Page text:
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Cisco and NXP Bet on Connected Cars with Cohda Wireless

Cisco and NXP Bet on Connected Cars with Cohda Wireless
January 4, 2013 10:43AM

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By allowing vehicles to interact with each other, connected cars can give drivers warnings about potential hazards and allow them to avoid accidents, or even automatically respond to changing conditions. Warnings about traffic jams also allow early rerouting. Cisco has joined NXP in a bet on Cohda Wireless, which specializes in connected cars.

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You've heard of the Google car, but what's next in the realm of automotive innovation? Car-to-X communications seems to be the next frontier, if an investment from Cisco and NXP Semiconductors offers any hint.

Cisco and NXP are working to advance intelligent transport systems (ITS) and car-to-X communications with a significant investment in Cohda Wireless. Cohda is a specialist in wireless communication for automotive safety applications.

The companies are banding together to make Cisco's Internet of Everything vision a reality for the automotive industry. The end result aims for a safer and more enjoyable driving experience while improving traffic flow. But the possibilities are seemingly endless.

"We believe that amazing things can happen when you connect the previously unconnected, and smarter vehicles are one of the many ways in which we will fully experience the Internet of Everything," said Maciej Kranz, vice president and general manager of the Connected Industries Group at Cisco. "The onboard solution is one element of an end-to-end architecture that integrates with Cisco's offboard network infrastructure."

Safer Highway Driving

According to the U.S. Department of Transportation, Car-to-Car (C2C) and Car-to-Infrastructure (C2I) communications enable active safety systems that can affect 81 percent of all crash scenarios. That, in turn, helps reduce fatalities and injuries.

As Cisco, NXP and Cohda see it, this progress in traffic management and road safety can be realized with the help of applications that warn of hazards such as the potential of a collision ahead, alerting if a nearby vehicle is losing control, or of coming traffic congestion, and others.

By allowing vehicles to reliably interact with each other when traveling at high speeds, each vehicle can give drivers warnings about potential hazards and allow them to avoid accidents, or even automatically respond to changing driving conditions faster than typical human reaction times. Warnings about traffic blockages ahead also allow early rerouting to avoid traffic congestion.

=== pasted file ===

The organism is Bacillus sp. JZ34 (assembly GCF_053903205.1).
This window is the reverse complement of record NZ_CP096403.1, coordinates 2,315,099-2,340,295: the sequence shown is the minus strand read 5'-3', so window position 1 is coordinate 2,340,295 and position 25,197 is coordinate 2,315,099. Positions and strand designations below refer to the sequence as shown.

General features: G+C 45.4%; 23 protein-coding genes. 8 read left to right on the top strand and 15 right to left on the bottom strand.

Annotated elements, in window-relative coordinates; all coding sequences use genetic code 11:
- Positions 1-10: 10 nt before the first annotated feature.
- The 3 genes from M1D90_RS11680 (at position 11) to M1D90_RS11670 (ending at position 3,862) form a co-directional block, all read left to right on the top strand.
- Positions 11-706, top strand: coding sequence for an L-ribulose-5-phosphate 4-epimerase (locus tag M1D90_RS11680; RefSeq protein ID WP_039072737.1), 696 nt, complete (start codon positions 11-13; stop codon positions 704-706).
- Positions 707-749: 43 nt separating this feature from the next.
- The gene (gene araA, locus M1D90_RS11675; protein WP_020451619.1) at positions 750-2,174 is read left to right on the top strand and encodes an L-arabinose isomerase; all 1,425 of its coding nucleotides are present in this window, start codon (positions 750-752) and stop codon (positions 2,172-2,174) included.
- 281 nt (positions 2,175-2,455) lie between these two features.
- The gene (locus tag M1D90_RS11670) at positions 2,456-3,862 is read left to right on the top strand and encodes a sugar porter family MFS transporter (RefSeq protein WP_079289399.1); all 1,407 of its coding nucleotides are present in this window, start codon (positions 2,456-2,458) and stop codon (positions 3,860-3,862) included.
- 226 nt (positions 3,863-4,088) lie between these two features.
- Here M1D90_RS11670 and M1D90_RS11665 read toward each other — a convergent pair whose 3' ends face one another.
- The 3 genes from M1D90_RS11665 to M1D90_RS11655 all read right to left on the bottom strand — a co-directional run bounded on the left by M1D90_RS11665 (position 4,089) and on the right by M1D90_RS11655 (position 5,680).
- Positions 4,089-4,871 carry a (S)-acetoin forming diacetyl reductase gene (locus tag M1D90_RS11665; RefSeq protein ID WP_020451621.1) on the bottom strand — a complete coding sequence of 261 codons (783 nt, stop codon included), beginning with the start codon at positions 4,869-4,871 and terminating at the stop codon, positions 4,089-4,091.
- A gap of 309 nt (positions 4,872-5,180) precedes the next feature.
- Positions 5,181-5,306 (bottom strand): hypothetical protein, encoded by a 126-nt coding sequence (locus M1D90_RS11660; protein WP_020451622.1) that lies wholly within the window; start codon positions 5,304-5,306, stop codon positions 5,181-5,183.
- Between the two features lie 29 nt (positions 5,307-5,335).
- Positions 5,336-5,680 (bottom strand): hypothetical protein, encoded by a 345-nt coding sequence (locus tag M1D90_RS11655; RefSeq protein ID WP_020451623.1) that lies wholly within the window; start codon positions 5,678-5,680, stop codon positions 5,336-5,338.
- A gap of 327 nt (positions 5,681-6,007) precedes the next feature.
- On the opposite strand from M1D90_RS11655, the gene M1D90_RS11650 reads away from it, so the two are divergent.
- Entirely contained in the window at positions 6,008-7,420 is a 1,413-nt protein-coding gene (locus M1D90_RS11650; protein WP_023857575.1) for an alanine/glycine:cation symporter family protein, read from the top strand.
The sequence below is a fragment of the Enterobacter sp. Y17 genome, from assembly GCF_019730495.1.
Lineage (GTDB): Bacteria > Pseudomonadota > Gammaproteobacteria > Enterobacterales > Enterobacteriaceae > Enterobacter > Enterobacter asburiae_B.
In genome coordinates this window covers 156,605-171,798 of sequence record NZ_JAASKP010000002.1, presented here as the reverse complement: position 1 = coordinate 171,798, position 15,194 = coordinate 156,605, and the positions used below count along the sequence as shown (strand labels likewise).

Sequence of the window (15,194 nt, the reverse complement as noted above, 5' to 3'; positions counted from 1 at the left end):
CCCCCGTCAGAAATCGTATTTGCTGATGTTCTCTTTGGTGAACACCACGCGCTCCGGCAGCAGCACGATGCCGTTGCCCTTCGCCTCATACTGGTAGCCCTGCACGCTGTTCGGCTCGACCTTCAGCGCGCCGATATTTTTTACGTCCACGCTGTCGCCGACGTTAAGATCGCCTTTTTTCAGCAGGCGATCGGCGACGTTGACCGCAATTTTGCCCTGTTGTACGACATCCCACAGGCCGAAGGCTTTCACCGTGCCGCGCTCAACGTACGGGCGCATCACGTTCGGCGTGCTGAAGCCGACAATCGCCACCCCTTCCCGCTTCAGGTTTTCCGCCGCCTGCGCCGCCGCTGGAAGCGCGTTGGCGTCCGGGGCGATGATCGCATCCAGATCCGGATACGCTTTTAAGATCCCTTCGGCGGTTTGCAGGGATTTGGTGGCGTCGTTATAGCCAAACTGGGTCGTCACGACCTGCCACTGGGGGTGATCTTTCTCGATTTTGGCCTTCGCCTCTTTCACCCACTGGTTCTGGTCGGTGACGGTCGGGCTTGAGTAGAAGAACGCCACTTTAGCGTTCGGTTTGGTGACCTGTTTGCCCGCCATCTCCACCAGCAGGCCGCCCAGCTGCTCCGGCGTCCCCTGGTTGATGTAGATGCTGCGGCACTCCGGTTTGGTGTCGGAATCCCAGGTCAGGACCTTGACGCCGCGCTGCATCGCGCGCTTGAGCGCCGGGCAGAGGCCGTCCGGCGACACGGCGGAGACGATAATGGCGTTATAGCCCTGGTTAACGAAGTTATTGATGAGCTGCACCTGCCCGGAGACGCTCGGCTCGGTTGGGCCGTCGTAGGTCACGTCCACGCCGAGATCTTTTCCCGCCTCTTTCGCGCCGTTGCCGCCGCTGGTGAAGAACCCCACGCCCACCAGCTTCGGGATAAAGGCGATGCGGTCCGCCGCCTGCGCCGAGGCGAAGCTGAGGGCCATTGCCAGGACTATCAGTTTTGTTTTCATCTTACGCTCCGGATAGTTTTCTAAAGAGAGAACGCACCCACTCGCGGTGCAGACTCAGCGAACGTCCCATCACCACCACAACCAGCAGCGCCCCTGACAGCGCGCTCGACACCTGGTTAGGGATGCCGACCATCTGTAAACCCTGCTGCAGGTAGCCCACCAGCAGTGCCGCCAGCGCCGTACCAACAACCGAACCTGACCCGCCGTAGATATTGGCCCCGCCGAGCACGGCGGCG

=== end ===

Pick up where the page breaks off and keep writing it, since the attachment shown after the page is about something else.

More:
"We make Car-to-X work for the moving car. Our patented technology enhances radio reception; the car can see around corners or through obstacles when needed," said Cohda Wireless CEO Paul Gray. "Combining our special expertise in wireless automotive communication with that of long-established automotive companies like NXP and a global player like Cisco is a logical next step to further grow our reach into the automotive industry."

Ad-Driven Cars?

Zeus Kerravala, an analyst at ZK Research, said this is one more example of Cisco continually looking for the next big thing -- and he called the investment a logical next step to Connected Buildings.

"With this technology, you could almost create ad-driven cars. So if you were running low on fuel, the vehicle understands where the next few gas stations are along the route you are taking and points you to your preferred brand," Kerravala told us.

He also offered a scenario in which the car could be programmed to order lunch at a nearby drive-thru. The driver could pull up to the window and pick up his prepaid lunch without missing a beat. The implications of a connected car are vast, he said. It's just a matter of imagination.

"When you look at Cisco, a lot of people have been calling for the commoditization of the network and moves that would devalue Cisco. I just don't think it's there," Kerravala said. "Most of Cisco's peer group -- the traditional networking companies -- build good networking technologies but they don't offer the so-what of it. Cisco is offering the so-what."

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